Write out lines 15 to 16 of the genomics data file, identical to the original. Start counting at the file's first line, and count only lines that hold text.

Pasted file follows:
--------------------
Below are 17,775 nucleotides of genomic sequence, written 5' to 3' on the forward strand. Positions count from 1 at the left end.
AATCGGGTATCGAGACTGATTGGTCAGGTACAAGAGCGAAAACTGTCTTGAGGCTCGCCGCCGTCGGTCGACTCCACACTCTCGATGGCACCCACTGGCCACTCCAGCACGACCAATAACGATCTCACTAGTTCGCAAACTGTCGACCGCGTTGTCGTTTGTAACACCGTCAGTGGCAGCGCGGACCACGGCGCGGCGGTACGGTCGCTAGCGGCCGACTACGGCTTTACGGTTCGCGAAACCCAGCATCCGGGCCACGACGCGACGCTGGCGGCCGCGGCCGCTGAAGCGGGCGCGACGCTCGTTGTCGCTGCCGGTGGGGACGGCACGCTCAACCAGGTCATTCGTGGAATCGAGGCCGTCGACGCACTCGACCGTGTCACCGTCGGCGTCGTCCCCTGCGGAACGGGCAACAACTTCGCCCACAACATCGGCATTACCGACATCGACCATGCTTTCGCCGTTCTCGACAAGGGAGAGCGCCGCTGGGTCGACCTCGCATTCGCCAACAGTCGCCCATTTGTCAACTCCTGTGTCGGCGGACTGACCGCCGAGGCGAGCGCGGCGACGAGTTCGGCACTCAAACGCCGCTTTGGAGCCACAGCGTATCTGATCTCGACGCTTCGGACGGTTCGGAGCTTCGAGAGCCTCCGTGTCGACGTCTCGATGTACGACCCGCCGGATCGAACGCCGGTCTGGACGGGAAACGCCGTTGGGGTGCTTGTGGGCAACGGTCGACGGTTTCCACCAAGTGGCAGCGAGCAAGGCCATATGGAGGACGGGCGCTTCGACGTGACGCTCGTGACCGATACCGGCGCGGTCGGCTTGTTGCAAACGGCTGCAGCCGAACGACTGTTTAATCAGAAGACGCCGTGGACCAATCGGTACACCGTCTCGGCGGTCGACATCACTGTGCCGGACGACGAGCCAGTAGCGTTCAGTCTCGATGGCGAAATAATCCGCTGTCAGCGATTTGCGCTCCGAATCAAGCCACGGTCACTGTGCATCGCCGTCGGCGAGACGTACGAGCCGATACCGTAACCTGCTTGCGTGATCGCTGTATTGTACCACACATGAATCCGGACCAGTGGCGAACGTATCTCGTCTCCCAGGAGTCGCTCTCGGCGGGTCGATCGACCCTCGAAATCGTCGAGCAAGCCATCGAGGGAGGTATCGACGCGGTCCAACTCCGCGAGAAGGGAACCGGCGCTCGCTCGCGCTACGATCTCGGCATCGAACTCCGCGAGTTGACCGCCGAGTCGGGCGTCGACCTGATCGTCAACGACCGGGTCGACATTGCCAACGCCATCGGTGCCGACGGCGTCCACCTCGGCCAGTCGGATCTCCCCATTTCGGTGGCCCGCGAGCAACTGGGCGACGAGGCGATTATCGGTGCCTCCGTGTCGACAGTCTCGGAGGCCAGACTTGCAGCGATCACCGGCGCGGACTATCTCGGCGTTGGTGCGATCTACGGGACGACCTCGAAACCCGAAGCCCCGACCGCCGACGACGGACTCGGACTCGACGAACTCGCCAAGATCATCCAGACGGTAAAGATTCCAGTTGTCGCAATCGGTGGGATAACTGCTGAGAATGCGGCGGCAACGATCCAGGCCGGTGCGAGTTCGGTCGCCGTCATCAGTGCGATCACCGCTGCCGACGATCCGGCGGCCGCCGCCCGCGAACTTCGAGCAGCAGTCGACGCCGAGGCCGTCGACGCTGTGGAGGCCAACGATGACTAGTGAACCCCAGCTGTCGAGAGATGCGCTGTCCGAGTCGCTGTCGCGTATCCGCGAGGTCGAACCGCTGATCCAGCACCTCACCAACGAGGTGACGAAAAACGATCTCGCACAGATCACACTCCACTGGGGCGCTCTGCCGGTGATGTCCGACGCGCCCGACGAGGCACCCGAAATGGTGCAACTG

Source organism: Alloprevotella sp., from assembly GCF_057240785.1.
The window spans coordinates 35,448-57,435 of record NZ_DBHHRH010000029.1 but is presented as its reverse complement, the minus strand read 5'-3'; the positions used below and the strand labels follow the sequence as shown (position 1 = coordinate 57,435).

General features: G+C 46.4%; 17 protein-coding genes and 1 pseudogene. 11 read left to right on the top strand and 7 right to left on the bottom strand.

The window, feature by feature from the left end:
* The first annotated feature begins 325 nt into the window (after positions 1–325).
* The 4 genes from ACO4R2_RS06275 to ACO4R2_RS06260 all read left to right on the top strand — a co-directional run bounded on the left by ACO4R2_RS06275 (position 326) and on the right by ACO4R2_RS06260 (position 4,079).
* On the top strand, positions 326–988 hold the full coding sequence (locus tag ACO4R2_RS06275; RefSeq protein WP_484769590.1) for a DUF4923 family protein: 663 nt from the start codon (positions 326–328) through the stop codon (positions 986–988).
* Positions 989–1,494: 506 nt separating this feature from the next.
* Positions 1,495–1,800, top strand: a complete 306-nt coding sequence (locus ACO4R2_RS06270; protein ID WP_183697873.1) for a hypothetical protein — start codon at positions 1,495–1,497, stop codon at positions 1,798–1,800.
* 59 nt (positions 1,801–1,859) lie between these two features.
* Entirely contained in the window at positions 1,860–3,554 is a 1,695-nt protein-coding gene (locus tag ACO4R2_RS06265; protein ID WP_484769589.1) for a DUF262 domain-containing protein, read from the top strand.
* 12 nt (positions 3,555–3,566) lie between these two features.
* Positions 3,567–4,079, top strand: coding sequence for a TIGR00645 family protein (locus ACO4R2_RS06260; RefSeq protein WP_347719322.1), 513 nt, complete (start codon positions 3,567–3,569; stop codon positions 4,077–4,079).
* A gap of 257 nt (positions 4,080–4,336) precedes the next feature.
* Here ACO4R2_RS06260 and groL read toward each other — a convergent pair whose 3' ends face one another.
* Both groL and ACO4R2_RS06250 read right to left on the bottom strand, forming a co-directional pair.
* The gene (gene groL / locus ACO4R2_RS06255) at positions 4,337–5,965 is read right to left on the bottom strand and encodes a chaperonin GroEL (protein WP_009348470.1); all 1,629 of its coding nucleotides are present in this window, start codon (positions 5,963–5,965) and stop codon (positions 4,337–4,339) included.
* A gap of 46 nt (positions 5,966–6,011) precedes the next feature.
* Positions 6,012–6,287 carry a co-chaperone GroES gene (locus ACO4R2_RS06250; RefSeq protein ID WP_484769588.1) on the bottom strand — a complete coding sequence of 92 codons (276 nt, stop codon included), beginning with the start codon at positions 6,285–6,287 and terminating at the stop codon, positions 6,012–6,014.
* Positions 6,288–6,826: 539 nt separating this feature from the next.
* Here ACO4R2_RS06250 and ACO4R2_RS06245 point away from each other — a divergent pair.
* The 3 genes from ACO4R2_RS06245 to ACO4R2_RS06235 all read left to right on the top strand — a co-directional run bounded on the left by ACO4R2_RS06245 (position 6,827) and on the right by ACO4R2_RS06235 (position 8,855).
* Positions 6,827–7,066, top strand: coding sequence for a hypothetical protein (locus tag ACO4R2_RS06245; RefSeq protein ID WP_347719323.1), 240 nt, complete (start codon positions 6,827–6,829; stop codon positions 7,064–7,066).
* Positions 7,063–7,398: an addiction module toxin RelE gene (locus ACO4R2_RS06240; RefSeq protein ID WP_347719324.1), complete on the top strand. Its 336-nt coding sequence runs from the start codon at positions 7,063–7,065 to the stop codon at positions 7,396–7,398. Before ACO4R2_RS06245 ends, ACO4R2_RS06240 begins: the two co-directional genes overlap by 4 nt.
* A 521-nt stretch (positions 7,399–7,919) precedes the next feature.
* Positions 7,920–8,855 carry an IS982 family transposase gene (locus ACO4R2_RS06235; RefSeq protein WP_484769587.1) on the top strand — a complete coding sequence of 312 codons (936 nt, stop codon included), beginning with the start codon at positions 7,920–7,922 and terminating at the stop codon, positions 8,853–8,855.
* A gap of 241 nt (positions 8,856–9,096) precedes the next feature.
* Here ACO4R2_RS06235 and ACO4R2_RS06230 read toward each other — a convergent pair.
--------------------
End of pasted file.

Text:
* Positions 3,567–4,079, top strand: coding sequence for a TIGR00645 family protein (locus ACO4R2_RS06260; RefSeq protein WP_347719322.1), 513 nt, complete (start codon positions 3,567–3,569; stop codon positions 4,077–4,079).
* A gap of 257 nt (positions 4,080–4,336) precedes the next feature.